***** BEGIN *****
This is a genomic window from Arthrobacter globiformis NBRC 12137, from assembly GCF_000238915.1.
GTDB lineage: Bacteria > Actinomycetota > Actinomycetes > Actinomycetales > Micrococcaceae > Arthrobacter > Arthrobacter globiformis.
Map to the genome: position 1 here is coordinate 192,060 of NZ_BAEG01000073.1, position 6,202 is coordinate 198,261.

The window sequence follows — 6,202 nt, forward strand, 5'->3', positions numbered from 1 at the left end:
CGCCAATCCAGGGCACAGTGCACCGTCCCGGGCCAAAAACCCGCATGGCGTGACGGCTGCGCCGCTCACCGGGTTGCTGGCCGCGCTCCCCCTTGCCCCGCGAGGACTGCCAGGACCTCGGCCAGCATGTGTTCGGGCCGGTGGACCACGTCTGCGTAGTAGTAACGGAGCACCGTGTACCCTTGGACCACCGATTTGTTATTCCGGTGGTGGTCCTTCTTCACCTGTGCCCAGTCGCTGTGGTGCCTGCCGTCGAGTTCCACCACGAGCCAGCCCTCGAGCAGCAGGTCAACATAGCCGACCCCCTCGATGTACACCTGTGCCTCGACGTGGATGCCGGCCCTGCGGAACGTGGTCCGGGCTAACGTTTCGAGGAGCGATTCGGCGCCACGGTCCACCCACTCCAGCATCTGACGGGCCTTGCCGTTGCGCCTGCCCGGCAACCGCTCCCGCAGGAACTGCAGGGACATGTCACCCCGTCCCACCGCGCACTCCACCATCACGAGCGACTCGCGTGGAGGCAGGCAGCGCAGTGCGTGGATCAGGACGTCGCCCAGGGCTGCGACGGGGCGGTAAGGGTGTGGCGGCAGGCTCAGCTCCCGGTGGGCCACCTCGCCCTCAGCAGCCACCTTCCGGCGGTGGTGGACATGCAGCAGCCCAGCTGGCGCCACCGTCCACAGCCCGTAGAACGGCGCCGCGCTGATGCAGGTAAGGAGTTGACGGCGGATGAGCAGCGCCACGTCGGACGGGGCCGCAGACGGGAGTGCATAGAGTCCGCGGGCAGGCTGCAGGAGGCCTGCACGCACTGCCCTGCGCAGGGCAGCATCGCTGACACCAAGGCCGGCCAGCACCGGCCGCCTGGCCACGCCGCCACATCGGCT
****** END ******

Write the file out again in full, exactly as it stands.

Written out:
This is a genomic window from Arthrobacter globiformis NBRC 12137, from assembly GCF_000238915.1.
GTDB lineage: Bacteria > Actinomycetota > Actinomycetes > Actinomycetales > Micrococcaceae > Arthrobacter > Arthrobacter globiformis.
Map to the genome: position 1 here is coordinate 192,060 of NZ_BAEG01000073.1, position 6,202 is coordinate 198,261.

The window sequence follows — 6,202 nt, forward strand, 5'->3', positions numbered from 1 at the left end:
CGCCAATCCAGGGCACAGTGCACCGTCCCGGGCCAAAAACCCGCATGGCGTGACGGCTGCGCCGCTCACCGGGTTGCTGGCCGCGCTCCCCCTTGCCCCGCGAGGACTGCCAGGACCTCGGCCAGCATGTGTTCGGGCCGGTGGACCACGTCTGCGTAGTAGTAACGGAGCACCGTGTACCCTTGGACCACCGATTTGTTATTCCGGTGGTGGTCCTTCTTCACCTGTGCCCAGTCGCTGTGGTGCCTGCCGTCGAGTTCCACCACGAGCCAGCCCTCGAGCAGCAGGTCAACATAGCCGACCCCCTCGATGTACACCTGTGCCTCGACGTGGATGCCGGCCCTGCGGAACGTGGTCCGGGCTAACGTTTCGAGGAGCGATTCGGCGCCACGGTCCACCCACTCCAGCATCTGACGGGCCTTGCCGTTGCGCCTGCCCGGCAACCGCTCCCGCAGGAACTGCAGGGACATGTCACCCCGTCCCACCGCGCACTCCACCATCACGAGCGACTCGCGTGGAGGCAGGCAGCGCAGTGCGTGGATCAGGACGTCGCCCAGGGCTGCGACGGGGCGGTAAGGGTGTGGCGGCAGGCTCAGCTCCCGGTGGGCCACCTCGCCCTCAGCAGCCACCTTCCGGCGGTGGTGGACATGCAGCAGCCCAGCTGGCGCCACCGTCCACAGCCCGTAGAACGGCGCCGCGCTGATGCAGGTAAGGAGTTGACGGCGGATGAGCAGCGCCACGTCGGACGGGGCCGCAGACGGGAGTGCATAGAGTCCGCGGGCAGGCTGCAGGAGGCCTGCACGCACTGCCCTGCGCAGGGCAGCATCGCTGACACCAAGGCCGGCCAGCACCGGCCGCCTGGCCACGCCGCCACATCGGCT